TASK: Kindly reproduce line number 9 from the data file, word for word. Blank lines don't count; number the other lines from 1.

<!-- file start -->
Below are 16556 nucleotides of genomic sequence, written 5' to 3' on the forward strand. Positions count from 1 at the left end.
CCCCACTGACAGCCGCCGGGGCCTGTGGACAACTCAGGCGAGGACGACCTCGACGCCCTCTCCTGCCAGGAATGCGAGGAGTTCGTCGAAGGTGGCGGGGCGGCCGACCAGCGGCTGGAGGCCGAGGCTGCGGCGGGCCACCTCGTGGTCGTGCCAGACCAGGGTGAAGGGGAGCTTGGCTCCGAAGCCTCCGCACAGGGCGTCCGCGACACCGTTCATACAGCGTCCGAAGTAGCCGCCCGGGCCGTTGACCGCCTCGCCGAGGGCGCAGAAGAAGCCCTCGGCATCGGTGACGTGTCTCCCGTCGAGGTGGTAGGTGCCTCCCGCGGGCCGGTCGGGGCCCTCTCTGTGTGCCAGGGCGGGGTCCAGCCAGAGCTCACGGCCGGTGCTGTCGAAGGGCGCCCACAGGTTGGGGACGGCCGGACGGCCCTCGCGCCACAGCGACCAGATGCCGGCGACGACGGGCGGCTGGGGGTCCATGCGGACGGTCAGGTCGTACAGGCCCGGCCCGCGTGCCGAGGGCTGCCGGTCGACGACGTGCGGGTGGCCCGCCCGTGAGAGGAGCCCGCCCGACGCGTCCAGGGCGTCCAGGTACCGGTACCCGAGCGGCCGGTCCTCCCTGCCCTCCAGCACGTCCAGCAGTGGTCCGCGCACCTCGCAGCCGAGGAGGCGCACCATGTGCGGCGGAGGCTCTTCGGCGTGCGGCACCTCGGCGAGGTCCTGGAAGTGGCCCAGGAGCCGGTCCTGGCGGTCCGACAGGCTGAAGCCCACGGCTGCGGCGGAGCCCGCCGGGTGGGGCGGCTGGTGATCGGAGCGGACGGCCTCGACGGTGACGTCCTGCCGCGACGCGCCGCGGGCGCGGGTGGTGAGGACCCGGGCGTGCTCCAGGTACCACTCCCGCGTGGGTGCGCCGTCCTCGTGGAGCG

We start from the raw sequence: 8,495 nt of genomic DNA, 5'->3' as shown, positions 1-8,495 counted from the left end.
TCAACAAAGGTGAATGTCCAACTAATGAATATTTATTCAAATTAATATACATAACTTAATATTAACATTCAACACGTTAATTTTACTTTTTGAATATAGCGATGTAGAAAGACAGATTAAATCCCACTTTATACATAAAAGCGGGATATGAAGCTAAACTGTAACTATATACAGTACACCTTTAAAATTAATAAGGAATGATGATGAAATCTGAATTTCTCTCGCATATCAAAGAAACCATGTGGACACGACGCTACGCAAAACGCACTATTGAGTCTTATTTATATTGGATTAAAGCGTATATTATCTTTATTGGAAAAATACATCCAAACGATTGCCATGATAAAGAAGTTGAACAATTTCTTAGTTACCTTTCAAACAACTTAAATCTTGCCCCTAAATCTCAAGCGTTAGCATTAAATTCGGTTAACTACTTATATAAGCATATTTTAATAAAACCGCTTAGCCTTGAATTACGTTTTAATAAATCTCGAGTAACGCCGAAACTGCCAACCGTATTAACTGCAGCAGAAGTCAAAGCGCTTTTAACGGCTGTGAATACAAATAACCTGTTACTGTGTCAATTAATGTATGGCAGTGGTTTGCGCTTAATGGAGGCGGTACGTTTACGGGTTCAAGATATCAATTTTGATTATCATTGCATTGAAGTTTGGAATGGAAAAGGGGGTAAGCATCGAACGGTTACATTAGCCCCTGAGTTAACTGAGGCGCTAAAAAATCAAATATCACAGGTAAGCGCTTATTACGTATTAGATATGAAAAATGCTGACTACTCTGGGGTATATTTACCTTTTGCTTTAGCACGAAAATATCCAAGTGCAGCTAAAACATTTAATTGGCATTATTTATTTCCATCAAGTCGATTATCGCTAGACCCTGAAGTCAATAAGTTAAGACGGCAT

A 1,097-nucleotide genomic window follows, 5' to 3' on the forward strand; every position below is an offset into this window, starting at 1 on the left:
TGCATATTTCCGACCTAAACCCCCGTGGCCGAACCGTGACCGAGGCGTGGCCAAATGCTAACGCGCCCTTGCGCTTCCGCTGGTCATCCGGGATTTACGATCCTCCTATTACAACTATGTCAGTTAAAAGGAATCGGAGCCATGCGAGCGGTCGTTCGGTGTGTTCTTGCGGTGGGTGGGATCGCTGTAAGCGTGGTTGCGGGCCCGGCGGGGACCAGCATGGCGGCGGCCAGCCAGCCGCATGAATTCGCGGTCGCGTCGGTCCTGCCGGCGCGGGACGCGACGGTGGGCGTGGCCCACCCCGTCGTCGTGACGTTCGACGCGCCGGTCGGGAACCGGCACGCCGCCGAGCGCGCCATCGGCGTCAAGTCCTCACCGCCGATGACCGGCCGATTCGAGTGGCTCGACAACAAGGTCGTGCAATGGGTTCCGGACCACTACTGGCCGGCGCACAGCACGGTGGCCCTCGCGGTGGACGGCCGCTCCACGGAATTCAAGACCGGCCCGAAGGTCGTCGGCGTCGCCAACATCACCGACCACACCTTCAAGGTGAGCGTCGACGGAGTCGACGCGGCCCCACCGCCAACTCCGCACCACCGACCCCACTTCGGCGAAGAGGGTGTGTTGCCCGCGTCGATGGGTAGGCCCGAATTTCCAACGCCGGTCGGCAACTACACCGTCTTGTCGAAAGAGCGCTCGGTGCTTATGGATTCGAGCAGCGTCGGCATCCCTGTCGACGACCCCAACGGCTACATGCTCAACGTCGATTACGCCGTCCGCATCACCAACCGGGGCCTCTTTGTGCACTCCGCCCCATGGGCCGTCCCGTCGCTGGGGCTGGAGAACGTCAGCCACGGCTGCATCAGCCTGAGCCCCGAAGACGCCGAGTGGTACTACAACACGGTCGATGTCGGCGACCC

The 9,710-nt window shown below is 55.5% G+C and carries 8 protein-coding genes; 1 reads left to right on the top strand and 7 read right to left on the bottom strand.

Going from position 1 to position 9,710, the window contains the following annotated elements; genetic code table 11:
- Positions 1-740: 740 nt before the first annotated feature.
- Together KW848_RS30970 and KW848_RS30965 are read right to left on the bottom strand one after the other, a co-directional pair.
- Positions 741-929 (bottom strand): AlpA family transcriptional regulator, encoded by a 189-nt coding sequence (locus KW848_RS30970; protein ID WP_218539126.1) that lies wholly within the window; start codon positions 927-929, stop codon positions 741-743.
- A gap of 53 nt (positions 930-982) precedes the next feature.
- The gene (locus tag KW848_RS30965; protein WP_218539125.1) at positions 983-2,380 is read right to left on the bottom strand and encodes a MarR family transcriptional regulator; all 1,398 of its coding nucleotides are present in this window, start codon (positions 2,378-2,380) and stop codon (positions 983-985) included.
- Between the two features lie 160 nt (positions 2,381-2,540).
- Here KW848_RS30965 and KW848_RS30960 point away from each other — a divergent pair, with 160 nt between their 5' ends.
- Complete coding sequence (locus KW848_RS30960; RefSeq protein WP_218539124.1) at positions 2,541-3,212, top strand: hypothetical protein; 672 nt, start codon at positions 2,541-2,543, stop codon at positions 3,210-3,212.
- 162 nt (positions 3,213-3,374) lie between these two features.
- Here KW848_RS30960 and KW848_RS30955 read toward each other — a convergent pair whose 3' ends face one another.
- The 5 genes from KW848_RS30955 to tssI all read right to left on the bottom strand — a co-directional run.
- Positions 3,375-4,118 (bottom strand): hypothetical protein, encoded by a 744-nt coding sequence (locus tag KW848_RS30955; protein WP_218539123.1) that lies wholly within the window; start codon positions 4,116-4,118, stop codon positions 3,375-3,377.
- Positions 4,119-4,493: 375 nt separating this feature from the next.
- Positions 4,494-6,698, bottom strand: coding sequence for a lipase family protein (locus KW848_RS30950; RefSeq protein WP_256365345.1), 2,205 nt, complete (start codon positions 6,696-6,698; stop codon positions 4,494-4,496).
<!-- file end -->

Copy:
- Positions 1-740: 740 nt before the first annotated feature.